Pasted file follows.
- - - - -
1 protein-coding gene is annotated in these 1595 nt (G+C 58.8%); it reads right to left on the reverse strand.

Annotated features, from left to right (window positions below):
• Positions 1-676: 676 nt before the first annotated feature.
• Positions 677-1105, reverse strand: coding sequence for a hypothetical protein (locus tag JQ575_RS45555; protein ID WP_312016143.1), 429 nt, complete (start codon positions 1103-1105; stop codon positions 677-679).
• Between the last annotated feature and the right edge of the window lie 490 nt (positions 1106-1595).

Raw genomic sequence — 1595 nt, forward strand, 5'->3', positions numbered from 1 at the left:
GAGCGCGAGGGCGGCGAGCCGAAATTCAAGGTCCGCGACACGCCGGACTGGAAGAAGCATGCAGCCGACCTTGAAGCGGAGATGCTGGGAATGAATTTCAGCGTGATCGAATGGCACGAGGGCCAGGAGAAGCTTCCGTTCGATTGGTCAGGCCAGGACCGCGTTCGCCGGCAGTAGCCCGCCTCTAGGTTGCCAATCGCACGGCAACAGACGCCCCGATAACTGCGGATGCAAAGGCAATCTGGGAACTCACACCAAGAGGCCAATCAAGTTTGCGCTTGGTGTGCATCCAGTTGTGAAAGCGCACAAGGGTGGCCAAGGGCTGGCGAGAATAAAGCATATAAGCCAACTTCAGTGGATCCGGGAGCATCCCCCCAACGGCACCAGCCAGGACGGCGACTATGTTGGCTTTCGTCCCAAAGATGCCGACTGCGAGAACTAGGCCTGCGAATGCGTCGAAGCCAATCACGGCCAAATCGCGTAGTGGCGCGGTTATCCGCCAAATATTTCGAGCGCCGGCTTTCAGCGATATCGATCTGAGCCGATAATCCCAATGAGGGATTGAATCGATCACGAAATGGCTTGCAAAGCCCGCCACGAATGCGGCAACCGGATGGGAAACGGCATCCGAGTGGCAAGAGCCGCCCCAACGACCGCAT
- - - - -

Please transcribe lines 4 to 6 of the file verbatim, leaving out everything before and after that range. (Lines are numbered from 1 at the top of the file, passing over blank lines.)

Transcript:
• Positions 677-1105, reverse strand: coding sequence for a hypothetical protein (locus tag JQ575_RS45555; protein ID WP_312016143.1), 429 nt, complete (start codon positions 1103-1105; stop codon positions 677-679).
• Between the last annotated feature and the right edge of the window lie 490 nt (positions 1106-1595).

Raw genomic sequence — 1595 nt, forward strand, 5'->3', positions numbered from 1 at the left: